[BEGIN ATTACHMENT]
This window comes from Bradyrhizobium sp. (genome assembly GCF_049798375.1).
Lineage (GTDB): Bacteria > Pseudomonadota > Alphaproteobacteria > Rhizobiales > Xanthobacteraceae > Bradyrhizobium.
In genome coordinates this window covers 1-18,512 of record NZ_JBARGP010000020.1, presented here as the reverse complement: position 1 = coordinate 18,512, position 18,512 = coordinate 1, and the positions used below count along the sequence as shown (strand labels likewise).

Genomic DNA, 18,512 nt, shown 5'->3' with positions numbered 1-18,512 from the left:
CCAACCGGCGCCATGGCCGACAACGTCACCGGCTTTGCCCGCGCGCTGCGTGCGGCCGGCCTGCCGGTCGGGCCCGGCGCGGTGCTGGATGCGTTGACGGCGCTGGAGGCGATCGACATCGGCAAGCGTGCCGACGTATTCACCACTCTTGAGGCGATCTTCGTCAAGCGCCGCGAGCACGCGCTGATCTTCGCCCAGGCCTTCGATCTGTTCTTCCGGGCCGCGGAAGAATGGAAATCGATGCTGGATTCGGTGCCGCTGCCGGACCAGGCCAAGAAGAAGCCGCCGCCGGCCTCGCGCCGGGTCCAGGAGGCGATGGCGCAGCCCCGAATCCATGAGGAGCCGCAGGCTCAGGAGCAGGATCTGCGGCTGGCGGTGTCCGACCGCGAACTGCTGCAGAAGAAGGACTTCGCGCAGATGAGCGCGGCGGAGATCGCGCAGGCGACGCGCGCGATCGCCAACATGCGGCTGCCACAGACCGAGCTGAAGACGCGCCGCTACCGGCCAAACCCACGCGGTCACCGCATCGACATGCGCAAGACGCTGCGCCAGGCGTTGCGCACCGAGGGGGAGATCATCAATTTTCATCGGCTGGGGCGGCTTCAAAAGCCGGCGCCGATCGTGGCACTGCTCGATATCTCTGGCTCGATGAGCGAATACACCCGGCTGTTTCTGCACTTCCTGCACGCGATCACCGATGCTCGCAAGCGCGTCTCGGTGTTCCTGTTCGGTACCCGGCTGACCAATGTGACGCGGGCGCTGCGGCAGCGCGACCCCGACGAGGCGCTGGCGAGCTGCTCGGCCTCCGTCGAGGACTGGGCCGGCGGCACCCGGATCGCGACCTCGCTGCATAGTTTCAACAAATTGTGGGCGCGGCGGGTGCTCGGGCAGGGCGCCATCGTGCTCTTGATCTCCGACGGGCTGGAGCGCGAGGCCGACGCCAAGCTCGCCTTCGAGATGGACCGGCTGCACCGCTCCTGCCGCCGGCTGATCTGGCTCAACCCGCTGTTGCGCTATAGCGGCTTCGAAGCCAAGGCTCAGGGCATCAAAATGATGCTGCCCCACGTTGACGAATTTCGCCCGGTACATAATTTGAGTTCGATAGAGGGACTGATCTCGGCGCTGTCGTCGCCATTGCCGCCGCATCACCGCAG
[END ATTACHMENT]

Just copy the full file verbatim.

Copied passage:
This window comes from Bradyrhizobium sp. (genome assembly GCF_049798375.1).
Lineage (GTDB): Bacteria > Pseudomonadota > Alphaproteobacteria > Rhizobiales > Xanthobacteraceae > Bradyrhizobium.
In genome coordinates this window covers 1-18,512 of record NZ_JBARGP010000020.1, presented here as the reverse complement: position 1 = coordinate 18,512, position 18,512 = coordinate 1, and the positions used below count along the sequence as shown (strand labels likewise).

Genomic DNA, 18,512 nt, shown 5'->3' with positions numbered 1-18,512 from the left:
CCAACCGGCGCCATGGCCGACAACGTCACCGGCTTTGCCCGCGCGCTGCGTGCGGCCGGCCTGCCGGTCGGGCCCGGCGCGGTGCTGGATGCGTTGACGGCGCTGGAGGCGATCGACATCGGCAAGCGTGCCGACGTATTCACCACTCTTGAGGCGATCTTCGTCAAGCGCCGCGAGCACGCGCTGATCTTCGCCCAGGCCTTCGATCTGTTCTTCCGGGCCGCGGAAGAATGGAAATCGATGCTGGATTCGGTGCCGCTGCCGGACCAGGCCAAGAAGAAGCCGCCGCCGGCCTCGCGCCGGGTCCAGGAGGCGATGGCGCAGCCCCGAATCCATGAGGAGCCGCAGGCTCAGGAGCAGGATCTGCGGCTGGCGGTGTCCGACCGCGAACTGCTGCAGAAGAAGGACTTCGCGCAGATGAGCGCGGCGGAGATCGCGCAGGCGACGCGCGCGATCGCCAACATGCGGCTGCCACAGACCGAGCTGAAGACGCGCCGCTACCGGCCAAACCCACGCGGTCACCGCATCGACATGCGCAAGACGCTGCGCCAGGCGTTGCGCACCGAGGGGGAGATCATCAATTTTCATCGGCTGGGGCGGCTTCAAAAGCCGGCGCCGATCGTGGCACTGCTCGATATCTCTGGCTCGATGAGCGAATACACCCGGCTGTTTCTGCACTTCCTGCACGCGATCACCGATGCTCGCAAGCGCGTCTCGGTGTTCCTGTTCGGTACCCGGCTGACCAATGTGACGCGGGCGCTGCGGCAGCGCGACCCCGACGAGGCGCTGGCGAGCTGCTCGGCCTCCGTCGAGGACTGGGCCGGCGGCACCCGGATCGCGACCTCGCTGCATAGTTTCAACAAATTGTGGGCGCGGCGGGTGCTCGGGCAGGGCGCCATCGTGCTCTTGATCTCCGACGGGCTGGAGCGCGAGGCCGACGCCAAGCTCGCCTTCGAGATGGACCGGCTGCACCGCTCCTGCCGCCGGCTGATCTGGCTCAACCCGCTGTTGCGCTATAGCGGCTTCGAAGCCAAGGCTCAGGGCATCAAAATGATGCTGCCCCACGTTGACGAATTTCGCCCGGTACATAATTTGAGTTCGATAGAGGGACTGATCTCGGCGCTGTCGTCGCCATTGCCGCCGCATCACCGCAG